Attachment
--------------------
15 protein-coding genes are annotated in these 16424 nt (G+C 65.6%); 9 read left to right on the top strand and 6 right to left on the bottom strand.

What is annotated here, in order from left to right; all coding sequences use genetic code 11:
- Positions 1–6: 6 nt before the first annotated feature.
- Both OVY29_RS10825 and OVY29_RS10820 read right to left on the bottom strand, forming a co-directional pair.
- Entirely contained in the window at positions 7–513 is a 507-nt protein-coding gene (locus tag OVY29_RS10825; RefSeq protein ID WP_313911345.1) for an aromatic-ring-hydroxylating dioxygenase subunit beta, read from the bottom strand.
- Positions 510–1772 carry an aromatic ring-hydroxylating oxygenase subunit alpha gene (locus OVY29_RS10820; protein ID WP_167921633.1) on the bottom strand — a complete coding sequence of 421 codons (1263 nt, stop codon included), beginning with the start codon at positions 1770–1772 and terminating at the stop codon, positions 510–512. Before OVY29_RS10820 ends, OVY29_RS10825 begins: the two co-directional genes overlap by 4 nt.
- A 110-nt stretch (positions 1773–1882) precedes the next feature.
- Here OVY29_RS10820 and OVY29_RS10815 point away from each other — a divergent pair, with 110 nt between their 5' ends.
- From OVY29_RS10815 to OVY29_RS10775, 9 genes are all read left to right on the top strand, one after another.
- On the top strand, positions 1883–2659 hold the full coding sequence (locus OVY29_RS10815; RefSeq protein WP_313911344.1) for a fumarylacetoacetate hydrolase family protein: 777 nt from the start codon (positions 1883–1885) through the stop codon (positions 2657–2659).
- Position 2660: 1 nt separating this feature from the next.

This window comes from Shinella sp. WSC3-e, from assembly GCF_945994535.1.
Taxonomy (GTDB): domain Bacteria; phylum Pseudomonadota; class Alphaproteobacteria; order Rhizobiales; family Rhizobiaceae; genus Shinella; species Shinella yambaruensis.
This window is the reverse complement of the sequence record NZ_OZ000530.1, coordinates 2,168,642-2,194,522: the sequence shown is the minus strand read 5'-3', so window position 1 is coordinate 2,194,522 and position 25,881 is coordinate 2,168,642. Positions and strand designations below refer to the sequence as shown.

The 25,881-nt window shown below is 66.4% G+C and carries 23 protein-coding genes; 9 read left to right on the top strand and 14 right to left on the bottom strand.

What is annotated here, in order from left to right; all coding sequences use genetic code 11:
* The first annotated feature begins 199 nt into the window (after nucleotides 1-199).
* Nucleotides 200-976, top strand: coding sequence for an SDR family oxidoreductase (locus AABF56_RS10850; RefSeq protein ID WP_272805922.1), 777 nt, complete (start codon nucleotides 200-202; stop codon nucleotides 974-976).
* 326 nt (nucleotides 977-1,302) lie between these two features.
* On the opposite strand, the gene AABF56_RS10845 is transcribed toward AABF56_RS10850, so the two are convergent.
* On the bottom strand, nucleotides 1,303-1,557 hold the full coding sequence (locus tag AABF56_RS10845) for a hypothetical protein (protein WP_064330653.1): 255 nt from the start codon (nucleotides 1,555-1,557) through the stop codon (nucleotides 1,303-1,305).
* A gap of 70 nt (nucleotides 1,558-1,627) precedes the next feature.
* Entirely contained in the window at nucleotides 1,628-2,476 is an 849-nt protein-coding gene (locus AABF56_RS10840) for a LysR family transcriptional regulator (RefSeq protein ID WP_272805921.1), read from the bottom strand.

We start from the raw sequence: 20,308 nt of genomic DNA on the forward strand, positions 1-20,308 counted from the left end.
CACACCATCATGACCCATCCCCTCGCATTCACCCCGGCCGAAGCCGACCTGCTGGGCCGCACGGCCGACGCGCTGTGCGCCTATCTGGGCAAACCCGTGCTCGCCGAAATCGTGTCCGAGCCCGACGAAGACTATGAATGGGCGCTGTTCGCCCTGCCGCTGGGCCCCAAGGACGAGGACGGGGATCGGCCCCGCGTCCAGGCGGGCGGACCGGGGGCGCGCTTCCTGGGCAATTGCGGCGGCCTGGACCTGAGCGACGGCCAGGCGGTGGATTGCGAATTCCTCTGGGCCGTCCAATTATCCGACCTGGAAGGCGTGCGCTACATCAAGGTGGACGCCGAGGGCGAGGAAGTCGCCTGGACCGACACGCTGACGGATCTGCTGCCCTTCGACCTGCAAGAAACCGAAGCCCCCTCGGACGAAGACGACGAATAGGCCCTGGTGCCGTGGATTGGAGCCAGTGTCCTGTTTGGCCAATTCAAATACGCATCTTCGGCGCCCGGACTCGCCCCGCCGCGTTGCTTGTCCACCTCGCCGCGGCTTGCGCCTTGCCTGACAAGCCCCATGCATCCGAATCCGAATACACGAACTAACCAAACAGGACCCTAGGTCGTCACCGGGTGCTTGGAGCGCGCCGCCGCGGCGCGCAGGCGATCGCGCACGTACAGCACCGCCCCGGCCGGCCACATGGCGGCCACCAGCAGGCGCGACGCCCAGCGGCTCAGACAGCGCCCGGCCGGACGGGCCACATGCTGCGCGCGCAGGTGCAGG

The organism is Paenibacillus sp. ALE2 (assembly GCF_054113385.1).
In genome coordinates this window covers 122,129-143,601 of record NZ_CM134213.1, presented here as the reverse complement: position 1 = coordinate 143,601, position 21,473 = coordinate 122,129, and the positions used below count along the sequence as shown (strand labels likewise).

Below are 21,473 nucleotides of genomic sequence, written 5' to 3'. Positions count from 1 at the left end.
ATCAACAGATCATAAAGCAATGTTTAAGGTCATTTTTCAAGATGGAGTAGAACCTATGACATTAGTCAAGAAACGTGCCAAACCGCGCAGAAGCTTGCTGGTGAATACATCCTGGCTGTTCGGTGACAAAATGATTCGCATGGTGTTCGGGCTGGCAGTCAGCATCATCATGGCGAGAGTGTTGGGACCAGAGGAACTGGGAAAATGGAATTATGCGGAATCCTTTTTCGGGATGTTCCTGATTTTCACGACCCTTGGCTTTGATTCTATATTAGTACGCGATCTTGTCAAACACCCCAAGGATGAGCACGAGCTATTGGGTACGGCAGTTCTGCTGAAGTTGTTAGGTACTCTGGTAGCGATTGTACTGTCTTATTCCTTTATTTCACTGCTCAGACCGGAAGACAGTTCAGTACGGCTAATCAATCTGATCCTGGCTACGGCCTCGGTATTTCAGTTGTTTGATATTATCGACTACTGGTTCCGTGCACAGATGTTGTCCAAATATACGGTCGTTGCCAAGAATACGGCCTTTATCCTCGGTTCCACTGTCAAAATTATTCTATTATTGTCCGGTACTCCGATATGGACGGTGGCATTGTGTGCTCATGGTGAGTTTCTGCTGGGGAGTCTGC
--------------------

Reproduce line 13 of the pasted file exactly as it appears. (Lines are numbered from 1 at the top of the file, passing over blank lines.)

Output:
Taxonomy (GTDB): domain Bacteria; phylum Pseudomonadota; class Alphaproteobacteria; order Rhizobiales; family Rhizobiaceae; genus Shinella; species Shinella yambaruensis.